Buddhism and China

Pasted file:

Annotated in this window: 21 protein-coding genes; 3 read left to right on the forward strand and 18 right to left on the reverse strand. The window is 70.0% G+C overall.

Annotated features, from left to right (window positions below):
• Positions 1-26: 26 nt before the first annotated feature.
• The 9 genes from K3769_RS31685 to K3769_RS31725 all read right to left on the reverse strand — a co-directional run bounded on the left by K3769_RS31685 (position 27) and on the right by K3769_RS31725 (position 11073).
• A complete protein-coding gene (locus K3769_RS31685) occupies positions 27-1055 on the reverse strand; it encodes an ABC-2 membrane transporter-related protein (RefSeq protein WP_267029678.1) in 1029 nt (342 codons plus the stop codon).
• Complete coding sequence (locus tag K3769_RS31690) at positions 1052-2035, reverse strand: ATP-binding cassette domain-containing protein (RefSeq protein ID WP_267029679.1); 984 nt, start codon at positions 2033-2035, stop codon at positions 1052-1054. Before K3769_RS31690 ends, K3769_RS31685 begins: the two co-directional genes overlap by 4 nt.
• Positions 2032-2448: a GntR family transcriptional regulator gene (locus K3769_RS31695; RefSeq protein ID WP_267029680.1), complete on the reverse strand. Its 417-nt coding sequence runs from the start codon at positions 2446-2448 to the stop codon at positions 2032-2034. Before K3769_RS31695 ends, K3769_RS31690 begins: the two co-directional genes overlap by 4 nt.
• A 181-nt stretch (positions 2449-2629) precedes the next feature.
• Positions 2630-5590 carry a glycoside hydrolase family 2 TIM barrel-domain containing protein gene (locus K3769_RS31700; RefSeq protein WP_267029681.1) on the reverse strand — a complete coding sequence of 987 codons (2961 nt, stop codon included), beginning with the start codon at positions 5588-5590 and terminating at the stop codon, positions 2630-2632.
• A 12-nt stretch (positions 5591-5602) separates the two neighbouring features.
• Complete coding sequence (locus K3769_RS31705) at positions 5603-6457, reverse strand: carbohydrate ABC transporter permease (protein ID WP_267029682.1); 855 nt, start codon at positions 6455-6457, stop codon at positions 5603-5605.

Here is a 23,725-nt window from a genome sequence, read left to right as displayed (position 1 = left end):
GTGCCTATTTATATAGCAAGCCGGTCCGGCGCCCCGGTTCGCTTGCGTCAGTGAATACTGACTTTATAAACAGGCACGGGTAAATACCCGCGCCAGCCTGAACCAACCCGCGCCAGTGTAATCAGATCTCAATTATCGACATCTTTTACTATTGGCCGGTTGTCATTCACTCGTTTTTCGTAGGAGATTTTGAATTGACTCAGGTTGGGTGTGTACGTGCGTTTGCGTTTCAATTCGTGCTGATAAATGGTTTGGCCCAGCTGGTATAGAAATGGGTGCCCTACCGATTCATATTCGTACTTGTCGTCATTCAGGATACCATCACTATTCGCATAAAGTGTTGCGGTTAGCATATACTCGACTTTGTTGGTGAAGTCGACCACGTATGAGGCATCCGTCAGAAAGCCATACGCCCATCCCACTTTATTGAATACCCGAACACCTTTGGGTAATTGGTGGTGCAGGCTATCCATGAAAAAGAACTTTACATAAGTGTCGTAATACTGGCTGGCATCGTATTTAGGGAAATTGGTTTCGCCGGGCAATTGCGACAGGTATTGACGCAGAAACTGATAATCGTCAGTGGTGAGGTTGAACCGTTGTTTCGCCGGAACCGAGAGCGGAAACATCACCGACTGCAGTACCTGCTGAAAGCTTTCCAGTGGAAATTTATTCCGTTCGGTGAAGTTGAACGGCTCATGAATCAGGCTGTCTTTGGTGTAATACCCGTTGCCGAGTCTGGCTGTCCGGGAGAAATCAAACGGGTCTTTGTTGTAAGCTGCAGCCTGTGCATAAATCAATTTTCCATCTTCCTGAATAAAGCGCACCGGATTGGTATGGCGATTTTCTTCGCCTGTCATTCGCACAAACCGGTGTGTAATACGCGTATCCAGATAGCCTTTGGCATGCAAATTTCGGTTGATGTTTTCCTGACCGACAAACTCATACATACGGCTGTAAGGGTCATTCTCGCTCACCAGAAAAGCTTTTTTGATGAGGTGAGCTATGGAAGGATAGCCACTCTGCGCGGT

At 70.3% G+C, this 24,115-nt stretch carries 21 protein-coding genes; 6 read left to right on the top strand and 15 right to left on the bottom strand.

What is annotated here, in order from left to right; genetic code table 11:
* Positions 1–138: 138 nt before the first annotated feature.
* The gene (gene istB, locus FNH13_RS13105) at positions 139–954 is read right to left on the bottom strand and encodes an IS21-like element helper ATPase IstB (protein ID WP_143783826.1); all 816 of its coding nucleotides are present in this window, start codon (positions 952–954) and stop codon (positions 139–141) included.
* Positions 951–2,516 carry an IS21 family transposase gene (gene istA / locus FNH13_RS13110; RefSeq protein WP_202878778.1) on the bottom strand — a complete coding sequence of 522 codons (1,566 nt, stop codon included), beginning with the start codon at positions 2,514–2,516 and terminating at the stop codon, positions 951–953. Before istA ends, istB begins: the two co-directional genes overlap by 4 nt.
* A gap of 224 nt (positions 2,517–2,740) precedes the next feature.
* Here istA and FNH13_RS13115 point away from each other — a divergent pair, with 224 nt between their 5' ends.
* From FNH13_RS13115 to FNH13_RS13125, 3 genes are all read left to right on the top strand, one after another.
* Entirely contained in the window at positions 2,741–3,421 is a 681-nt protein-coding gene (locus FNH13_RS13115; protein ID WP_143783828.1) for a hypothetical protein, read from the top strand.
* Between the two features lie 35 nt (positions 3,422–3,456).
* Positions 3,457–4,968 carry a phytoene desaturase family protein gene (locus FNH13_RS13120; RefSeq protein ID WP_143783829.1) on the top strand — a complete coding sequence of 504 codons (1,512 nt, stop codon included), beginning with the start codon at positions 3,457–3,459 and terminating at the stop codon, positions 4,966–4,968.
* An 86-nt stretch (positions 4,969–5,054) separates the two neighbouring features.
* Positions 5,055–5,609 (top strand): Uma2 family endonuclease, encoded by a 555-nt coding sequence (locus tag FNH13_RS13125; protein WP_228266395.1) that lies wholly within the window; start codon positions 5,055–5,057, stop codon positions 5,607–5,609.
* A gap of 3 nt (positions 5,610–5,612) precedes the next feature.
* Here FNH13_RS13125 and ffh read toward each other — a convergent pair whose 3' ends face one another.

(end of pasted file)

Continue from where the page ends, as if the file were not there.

One thing I need to mention. When I talk about I in the individual self, it’s a reference to thoughts, speech or actions we as an individual can accomplish or aspire to. It would be more correct to use the term not self, for I separates us from the other beings around us as unique. The western view point tends to see us as individuals, and that we have the right to be seen as unique individuals. Also that we are allowed to be as we are, and must be accepted as we are. That we have individual autonomy, the right to live as we see fit, and treated with impartiality accorded to an individual. Buddhism does not hold the view of self or I, as we are just borrowing the physical elements that make up our body. As there is no “I” or self, there can be no demand for inalienable rights. Demanding our rights is a slippery slope that can be covered with greed, and anger. That our interaction with those around us should realize they are only the way they are now, because of their past choices and actions, and that in the future they may be totally different. We should strive to make the choices that will help others towards enlightenment, open to the possibility and likelihood they will change in the future. That the best we can do is offering others the opportunity to better themselves; we can’t do it for them, or force them to change. That each of us has Nirvana as our goal, just the path will be different for all, based on the karma each of us has earned, is earning and will earn in the future. So when I use I it a reference to myself only to differentiate between beings, not as a level or as a measure of uniqueness.